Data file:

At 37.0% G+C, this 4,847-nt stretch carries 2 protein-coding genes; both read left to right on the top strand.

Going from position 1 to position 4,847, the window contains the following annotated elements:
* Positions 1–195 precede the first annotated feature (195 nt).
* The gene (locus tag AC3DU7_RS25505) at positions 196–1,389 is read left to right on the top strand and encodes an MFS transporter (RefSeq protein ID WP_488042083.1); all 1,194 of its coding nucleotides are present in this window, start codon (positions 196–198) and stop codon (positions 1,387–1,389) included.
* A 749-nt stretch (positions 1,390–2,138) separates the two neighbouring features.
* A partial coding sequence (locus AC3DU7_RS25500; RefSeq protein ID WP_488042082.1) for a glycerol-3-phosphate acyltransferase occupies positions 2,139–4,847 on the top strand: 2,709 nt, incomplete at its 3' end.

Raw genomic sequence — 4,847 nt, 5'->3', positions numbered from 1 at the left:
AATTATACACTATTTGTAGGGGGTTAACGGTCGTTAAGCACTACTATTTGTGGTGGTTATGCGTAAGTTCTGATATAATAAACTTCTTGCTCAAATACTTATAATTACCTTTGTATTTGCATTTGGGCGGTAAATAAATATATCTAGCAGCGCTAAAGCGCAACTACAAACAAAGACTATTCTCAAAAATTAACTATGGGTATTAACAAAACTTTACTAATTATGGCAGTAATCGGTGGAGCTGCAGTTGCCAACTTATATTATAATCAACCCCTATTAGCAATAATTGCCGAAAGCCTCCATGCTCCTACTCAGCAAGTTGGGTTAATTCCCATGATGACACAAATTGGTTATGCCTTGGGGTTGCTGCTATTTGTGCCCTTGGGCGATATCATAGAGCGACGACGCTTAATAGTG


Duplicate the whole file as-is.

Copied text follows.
At 37.0% G+C, this 4,847-nt stretch carries 2 protein-coding genes; both read left to right on the top strand.

Going from position 1 to position 4,847, the window contains the following annotated elements:
* Positions 1–195 precede the first annotated feature (195 nt).
* The gene (locus tag AC3DU7_RS25505) at positions 196–1,389 is read left to right on the top strand and encodes an MFS transporter (RefSeq protein ID WP_488042083.1); all 1,194 of its coding nucleotides are present in this window, start codon (positions 196–198) and stop codon (positions 1,387–1,389) included.
* A 749-nt stretch (positions 1,390–2,138) separates the two neighbouring features.
* A partial coding sequence (locus AC3DU7_RS25500; RefSeq protein ID WP_488042082.1) for a glycerol-3-phosphate acyltransferase occupies positions 2,139–4,847 on the top strand: 2,709 nt, incomplete at its 3' end.

Raw genomic sequence — 4,847 nt, 5'->3', positions numbered from 1 at the left:
AATTATACACTATTTGTAGGGGGTTAACGGTCGTTAAGCACTACTATTTGTGGTGGTTATGCGTAAGTTCTGATATAATAAACTTCTTGCTCAAATACTTATAATTACCTTTGTATTTGCATTTGGGCGGTAAATAAATATATCTAGCAGCGCTAAAGCGCAACTACAAACAAAGACTATTCTCAAAAATTAACTATGGGTATTAACAAAACTTTACTAATTATGGCAGTAATCGGTGGAGCTGCAGTTGCCAACTTATATTATAATCAACCCCTATTAGCAATAATTGCCGAAAGCCTCCATGCTCCTACTCAGCAAGTTGGGTTAATTCCCATGATGACACAAATTGGTTATGCCTTGGGGTTGCTGCTATTTGTGCCCTTGGGCGATATCATAGAGCGACGACGCTTAATAGTG